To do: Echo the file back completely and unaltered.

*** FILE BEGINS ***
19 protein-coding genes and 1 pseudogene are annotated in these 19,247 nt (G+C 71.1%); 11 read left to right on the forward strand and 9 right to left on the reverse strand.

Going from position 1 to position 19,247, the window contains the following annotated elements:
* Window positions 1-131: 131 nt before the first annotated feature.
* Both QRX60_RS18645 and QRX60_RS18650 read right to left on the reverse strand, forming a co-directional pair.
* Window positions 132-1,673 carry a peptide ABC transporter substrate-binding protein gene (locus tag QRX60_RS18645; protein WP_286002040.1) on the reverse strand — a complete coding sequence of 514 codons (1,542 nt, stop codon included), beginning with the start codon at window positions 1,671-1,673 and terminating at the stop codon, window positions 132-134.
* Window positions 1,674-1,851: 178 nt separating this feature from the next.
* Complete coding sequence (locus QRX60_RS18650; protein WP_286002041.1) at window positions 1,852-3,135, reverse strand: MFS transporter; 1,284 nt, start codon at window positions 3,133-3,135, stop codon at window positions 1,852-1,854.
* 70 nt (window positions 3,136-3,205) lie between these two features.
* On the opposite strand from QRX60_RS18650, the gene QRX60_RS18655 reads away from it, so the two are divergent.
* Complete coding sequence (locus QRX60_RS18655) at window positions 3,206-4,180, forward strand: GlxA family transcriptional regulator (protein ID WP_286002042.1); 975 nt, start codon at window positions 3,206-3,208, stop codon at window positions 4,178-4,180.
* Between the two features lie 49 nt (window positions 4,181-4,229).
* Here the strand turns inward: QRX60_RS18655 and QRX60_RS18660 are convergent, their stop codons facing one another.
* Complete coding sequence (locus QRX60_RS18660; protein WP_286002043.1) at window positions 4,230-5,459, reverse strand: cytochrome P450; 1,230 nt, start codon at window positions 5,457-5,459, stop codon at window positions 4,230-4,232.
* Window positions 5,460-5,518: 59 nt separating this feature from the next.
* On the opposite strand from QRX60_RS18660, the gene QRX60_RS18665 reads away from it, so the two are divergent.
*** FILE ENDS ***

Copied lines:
19 protein-coding genes and 1 pseudogene are annotated in these 19,247 nt (G+C 71.1%); 11 read left to right on the forward strand and 9 right to left on the reverse strand.

Going from position 1 to position 19,247, the window contains the following annotated elements:
* Window positions 1-131: 131 nt before the first annotated feature.
* Both QRX60_RS18645 and QRX60_RS18650 read right to left on the reverse strand, forming a co-directional pair.
* Window positions 132-1,673 carry a peptide ABC transporter substrate-binding protein gene (locus tag QRX60_RS18645; protein WP_286002040.1) on the reverse strand — a complete coding sequence of 514 codons (1,542 nt, stop codon included), beginning with the start codon at window positions 1,671-1,673 and terminating at the stop codon, window positions 132-134.
* Window positions 1,674-1,851: 178 nt separating this feature from the next.
* Complete coding sequence (locus QRX60_RS18650; protein WP_286002041.1) at window positions 1,852-3,135, reverse strand: MFS transporter; 1,284 nt, start codon at window positions 3,133-3,135, stop codon at window positions 1,852-1,854.
* 70 nt (window positions 3,136-3,205) lie between these two features.
* On the opposite strand from QRX60_RS18650, the gene QRX60_RS18655 reads away from it, so the two are divergent.
* Complete coding sequence (locus QRX60_RS18655) at window positions 3,206-4,180, forward strand: GlxA family transcriptional regulator (protein ID WP_286002042.1); 975 nt, start codon at window positions 3,206-3,208, stop codon at window positions 4,178-4,180.
* Between the two features lie 49 nt (window positions 4,181-4,229).
* Here the strand turns inward: QRX60_RS18655 and QRX60_RS18660 are convergent, their stop codons facing one another.
* Complete coding sequence (locus QRX60_RS18660; protein WP_286002043.1) at window positions 4,230-5,459, reverse strand: cytochrome P450; 1,230 nt, start codon at window positions 5,457-5,459, stop codon at window positions 4,230-4,232.
* Window positions 5,460-5,518: 59 nt separating this feature from the next.
* On the opposite strand from QRX60_RS18660, the gene QRX60_RS18665 reads away from it, so the two are divergent.